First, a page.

Iowa Hawkeyes

Key matchups highlight Iowa wrestling dual at Minnesota

Top-10 bout between Iowa's DeSanto and Minnesota's Lizak is one of five possible pairings with two ranked foes Sunday

Iowa's Austin Desanto celebrates after his win over Lehigh's Brandon Paetzell at Carver Hawkeye Arena in Iowa City on Saturday, Dec. 8, 2018. (Rebecca F. Miller/The Gazette)
Iowa's Austin Desanto celebrates after his win over Lehigh's Brandon Paetzell at Carver Hawkeye Arena in Iowa City on Saturday, Dec. 8, 2018. (Rebecca F. Miller/The Gazette)

The matchup is a contrast in styles.

One wrestler is known for a frenetic pace with the ability to score takedowns and points at will. The other has been given “The Backpack” as a nickname for his ability to ride and turn opponents.

Iowa’s 10th-ranked Austin DeSanto and Minnesota’s No. 7 Ethan Lizak have different skills that make for an intriguing 133-pound pairing.

“You have a guy who is going to want to get a quick opportunity on top and make it as lopsided as quick as possible,” Iowa Coach Tom Brands said about Lizak during the team’s media availability Wednesday. “We have a guy with a big motor, but the thing about DeSanto is he doesn’t wrestle slow because he knows he can come on or he doesn’t wrestle slowly at the beginning to save himself to come on.

“He wrestles a hard match for seven minutes. He’s getting better and a little bit more savvy in those seven-minute matches as well.”

The bout is one of five expected matches between ranked wrestlers when fourth-ranked Iowa faces No. 8 Minnesota Sunday in a Big Ten Conference dual at Maturi Pavilion in Minneapolis. The teams have 15 nationally ranked wrestlers by trackwrestling.com combined, including eight for Iowa (6-0, 1-0 Big Ten).

“It’s awesome,” DeSanto said about the dual. “I can’t wait to be there, watch the matches, participate and cheer on my teammates.”

DeSanto enters the dual with a 10-1 mark, coming off his first Midlands title. DeSanto has posted seven bonus-point victories, including three major decisions and two technical falls. In his eight matches not decided by pin or disqualification, DeSanto averages 15 points per contest, scoring 19 points or more in three of them.

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“His opponents know they have to be ready,” Brands added. “They are going to come out and they are going to try to do what their guy does best and that’s get on top and turn.

“We like our guy. We like how he’s developing … he’s definitely up for the challenge.”

DeSanto has seen Lizak’s previous matches against Iowa, including one where he built a big lead with turns against three-time All-American Thomas Gilman, who came back to break him and win the match at Minnesota (8-1, 1-0).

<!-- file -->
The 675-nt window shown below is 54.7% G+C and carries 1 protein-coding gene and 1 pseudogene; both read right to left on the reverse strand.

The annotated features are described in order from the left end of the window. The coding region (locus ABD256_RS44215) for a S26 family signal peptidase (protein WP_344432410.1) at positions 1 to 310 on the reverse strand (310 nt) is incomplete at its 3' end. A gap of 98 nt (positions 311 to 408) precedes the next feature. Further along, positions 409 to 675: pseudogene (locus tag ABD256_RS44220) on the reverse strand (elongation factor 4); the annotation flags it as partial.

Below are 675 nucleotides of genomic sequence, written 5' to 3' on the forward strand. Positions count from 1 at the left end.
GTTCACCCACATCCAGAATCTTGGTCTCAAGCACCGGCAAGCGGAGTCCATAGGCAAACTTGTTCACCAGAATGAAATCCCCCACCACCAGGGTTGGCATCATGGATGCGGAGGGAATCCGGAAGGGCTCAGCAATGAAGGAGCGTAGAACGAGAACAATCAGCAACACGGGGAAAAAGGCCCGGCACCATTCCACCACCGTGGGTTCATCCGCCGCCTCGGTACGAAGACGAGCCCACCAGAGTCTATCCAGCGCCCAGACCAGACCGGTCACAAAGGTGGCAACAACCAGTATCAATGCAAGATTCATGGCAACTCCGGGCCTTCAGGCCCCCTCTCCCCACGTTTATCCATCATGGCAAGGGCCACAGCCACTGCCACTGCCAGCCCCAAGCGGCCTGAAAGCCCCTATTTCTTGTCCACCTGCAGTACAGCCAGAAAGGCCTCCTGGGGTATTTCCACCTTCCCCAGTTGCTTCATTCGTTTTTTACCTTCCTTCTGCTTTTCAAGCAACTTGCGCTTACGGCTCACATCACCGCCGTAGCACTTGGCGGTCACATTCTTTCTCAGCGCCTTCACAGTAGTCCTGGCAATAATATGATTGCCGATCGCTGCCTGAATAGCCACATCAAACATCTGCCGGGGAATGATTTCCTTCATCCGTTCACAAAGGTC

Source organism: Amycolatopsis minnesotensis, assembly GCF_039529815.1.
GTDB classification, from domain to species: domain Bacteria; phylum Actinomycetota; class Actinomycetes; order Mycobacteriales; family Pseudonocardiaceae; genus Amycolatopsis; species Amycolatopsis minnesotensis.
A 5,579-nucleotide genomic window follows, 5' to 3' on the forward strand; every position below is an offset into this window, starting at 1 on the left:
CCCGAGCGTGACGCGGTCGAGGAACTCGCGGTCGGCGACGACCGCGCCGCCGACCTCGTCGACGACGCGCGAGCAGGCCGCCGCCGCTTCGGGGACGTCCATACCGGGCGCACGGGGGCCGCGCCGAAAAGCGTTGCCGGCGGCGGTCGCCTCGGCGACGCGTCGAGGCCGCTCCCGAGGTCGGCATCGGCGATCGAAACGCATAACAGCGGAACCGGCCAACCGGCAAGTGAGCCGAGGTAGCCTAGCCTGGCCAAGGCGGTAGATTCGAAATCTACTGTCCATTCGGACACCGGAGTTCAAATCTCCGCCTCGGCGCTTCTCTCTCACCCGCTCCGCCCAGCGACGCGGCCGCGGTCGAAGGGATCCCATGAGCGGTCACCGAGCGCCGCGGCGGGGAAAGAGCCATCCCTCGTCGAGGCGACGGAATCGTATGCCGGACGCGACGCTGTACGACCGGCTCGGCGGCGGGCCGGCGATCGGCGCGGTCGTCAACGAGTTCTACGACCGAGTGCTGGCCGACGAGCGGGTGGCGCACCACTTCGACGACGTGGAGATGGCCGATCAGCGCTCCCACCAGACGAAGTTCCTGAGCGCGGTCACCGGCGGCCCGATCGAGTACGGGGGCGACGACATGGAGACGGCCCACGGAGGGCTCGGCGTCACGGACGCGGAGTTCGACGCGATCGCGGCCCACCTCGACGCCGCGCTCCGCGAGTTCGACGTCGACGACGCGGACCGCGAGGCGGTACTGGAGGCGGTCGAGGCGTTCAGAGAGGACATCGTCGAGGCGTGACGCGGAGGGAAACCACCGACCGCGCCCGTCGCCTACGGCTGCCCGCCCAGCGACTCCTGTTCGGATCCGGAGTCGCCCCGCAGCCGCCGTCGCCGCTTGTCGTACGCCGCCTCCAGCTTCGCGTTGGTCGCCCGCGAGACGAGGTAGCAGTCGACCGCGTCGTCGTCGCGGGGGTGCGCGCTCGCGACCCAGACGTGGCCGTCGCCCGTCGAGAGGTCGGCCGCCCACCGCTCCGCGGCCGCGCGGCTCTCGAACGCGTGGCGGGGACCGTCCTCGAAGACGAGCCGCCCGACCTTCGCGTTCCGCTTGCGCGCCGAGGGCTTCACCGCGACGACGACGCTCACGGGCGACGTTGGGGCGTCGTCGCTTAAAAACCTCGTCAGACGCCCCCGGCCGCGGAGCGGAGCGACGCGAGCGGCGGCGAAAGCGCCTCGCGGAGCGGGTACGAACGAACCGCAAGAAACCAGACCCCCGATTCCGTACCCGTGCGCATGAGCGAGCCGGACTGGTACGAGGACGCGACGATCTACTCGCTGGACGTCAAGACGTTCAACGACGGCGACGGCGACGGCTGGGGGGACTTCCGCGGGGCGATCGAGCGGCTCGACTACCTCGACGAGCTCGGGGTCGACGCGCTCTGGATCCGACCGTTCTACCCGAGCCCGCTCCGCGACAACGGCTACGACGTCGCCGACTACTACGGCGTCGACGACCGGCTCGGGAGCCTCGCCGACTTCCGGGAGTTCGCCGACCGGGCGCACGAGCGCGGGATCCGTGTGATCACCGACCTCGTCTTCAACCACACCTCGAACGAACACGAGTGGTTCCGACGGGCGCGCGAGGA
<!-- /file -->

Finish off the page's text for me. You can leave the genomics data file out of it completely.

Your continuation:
DeSanto said Lizak’s conditioning is much better now and he can’t play into Lizak’s strengths.

“I have to wrestle all positions,” DeSanto said. “Just pushing my pace and keep wrestling as hard as I can.

“I just need to keep working and not let him get to where he wants. Just keep wrestling hard.”

DeSanto has plenty of tough riders in the room. NCAA champion Spencer Lee is a turning machine, while 141-pounder Max Murin is a strong rider as well. He has been prepared for this sort of test.

“It helps me a lot,” DeSanto said about his teammates. “Everyone in the room is tough on top.

“The whole room makes me better.”

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Top-ranked Lee will face Sean Russell at 125. Russell is a transfer and former All-American at Edinboro. Lee blanked him 15-0 last season.

“He’s a great opponent,” Lee said. “He’s in his home gym. He’s going to wrestle as hard as he can. It’s going to be a good match. We’re going to fight hard, like two warriors are going to do. I’m looking forward to it.”

Lee is coming off a finals loss to Northwestern’s Sebastian Rivera at the Midlands. He said he learned he has to relax more and wrestle loose. His focus is on the next match. Brands said Lee has the right perspective moving forward.

“He’s very talented,” Brands said. “He analyzes things at a deep level. He has a great understanding of the sport. Sometimes he’s hard on himself to the point it’s not fair and the greatest athletes in the history of this planet and maybe the greatest human beings on this planet are hard on themselves. That’s probably a key ingredient, but you still have to be able to pat yourself on the back when you deserve it and you can’t go to the deep, deep level to where it becomes self-betrayal.”

Three other ranked bouts are in the lightest weights. In addition to 125 and 133, 13th-ranked Murin (141) has No. 5 Mitch McKee. Iowa’s 11th-ranked Pat Lugo faces No. 22 Tommy Thorn at 149. Iowa’s Kaleb Young and Steve Bleise are ranked fourth and 16th, respectively, at 157.

Iowa has won four straight in the series, dating back to Jan. 25, 2014. The Hawkeyes own a 74-28-1 record against the Golden Gophers, including 12-4 under Brands.

l Comments: (319) 368-8679; kj.pilcher@thegazette.com

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